There are no other Dalit women in the history of Kerala, and perhaps only the extremely few in all of India, who exemplify the being of the prime leader of a socio-religious organisation for more than four decades.

Under her leadership, PRDS evolved into a centralised organisation with many branches across Kerala, Tamil Nadu and Karnataka.

V. Janamma or Ammachi. Photo: Tharun T

She built a 5-floor mausoleum for Appachan. This space is considered as the centre of solace to all Dalits whose forefathers were sold and scattered across the globe (The five-floor has a specific meaning in PRDS theosophy). It was during her tenure PRDS established youth and a women’s wing and various other sub-divisions. PRDS also started its own mouthpiece named Adiyardeepam in 1961 which ensured to encourage talents.

Vishuda Mandapam. Art by Aravind Raju. Source:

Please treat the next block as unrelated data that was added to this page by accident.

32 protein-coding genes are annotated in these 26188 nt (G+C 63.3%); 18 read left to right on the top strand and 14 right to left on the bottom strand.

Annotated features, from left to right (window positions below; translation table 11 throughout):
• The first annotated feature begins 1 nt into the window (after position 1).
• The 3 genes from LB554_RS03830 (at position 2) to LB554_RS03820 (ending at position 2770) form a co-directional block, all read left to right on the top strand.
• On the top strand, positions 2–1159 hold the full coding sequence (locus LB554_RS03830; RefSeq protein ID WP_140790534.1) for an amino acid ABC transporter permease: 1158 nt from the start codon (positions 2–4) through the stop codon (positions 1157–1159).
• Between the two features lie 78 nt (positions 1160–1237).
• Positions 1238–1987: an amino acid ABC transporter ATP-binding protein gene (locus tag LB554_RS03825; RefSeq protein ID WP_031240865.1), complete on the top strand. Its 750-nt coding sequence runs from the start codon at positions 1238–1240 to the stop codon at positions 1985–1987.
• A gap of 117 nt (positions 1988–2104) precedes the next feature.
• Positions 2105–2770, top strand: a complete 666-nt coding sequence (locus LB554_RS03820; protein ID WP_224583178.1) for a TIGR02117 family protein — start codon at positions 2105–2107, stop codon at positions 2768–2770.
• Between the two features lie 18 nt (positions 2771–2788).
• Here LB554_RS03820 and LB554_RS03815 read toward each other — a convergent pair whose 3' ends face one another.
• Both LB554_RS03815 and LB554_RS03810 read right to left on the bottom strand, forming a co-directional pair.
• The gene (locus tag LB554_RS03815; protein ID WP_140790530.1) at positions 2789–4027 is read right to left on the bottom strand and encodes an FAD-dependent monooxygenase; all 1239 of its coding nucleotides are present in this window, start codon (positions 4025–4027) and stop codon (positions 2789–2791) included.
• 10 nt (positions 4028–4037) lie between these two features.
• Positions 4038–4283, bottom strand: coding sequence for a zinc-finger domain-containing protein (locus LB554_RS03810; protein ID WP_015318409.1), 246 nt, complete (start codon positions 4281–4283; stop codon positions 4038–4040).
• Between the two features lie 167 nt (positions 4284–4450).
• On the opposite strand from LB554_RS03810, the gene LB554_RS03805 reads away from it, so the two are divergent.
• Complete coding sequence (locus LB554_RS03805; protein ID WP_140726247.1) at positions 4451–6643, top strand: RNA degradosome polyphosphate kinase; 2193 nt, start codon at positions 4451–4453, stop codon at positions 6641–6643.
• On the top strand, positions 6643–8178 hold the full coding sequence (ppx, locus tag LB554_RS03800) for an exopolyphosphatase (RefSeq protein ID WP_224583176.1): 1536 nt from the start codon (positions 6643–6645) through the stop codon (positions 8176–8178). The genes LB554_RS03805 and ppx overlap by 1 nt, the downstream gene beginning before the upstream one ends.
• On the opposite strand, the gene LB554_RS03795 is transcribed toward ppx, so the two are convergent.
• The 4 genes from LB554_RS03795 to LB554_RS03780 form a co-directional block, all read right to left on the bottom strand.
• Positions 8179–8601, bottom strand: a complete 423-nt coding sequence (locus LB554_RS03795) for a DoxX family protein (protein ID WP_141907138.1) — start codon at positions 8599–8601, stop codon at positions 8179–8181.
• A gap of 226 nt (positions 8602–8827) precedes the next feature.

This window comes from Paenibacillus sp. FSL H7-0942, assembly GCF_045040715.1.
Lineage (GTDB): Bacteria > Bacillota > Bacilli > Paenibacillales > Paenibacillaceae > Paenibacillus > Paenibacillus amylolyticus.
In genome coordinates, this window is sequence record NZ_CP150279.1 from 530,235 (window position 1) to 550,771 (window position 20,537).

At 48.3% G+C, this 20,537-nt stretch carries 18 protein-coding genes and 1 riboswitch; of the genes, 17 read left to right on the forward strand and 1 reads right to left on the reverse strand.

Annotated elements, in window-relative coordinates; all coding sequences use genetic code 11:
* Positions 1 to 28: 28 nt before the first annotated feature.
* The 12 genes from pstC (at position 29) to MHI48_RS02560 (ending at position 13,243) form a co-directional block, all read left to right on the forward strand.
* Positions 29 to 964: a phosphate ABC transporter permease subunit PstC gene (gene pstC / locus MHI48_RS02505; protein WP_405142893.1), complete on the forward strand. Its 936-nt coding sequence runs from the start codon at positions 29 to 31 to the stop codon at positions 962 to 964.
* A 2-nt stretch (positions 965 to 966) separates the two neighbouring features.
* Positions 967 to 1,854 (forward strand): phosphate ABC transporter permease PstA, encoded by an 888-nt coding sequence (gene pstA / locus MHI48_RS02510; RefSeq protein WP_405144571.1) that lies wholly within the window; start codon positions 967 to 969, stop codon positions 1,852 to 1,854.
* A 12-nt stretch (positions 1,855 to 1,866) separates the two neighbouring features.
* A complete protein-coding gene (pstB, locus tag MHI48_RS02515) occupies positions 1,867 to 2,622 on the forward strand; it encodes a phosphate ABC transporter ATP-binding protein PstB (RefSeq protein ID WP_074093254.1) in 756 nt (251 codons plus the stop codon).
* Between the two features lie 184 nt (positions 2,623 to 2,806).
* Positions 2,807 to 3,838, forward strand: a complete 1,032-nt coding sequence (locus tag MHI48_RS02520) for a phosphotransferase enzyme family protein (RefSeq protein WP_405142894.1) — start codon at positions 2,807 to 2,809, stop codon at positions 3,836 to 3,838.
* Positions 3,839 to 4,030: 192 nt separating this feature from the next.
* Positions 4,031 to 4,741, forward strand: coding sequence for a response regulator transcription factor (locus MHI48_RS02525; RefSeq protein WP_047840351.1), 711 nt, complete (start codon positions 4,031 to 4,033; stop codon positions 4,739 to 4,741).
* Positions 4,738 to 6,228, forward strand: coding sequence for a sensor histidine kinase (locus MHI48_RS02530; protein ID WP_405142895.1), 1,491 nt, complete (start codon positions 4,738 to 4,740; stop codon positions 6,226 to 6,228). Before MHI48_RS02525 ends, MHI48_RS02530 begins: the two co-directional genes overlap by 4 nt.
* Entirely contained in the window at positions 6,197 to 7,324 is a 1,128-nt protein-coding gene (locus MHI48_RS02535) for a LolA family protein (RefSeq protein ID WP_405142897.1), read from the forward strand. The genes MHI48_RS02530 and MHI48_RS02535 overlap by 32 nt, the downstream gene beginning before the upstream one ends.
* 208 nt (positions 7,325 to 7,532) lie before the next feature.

During the agitations against Mandal Commission, riots were taking place across the nation, but PRDS supported the Mandal Commission report and participated in various supporting movements. The ideology that was given by Poikayil Appachan and later by Ammachi is being carried forward by their followers and remains deeply empowering and relevant to this day.

*Slavery : PRDS define slavery by dividing it into seven different types. This is explained in Raksha Nirnaya Yogam which is 6 days congregation given prior joining as a member of PRDS.

*Ammachi : This name was given to her by the followers in the same way they gave it to Appachan.


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  2. Cohn Norman : The Persuit of the Millenium , Pimlico Publication
  3. Sanal Mohan. P : Modernity of Slavery, Oxford University Press New York
  4. Sarinbaboo & T.Tharun : Divyamathavu : Vyakthy, Sabha, Charitram, Acharyajyothis Magazine
  5. Jeevacharithra Punarakhyana Samithi : Vyavasthayude Nadappathakal, Slate Publication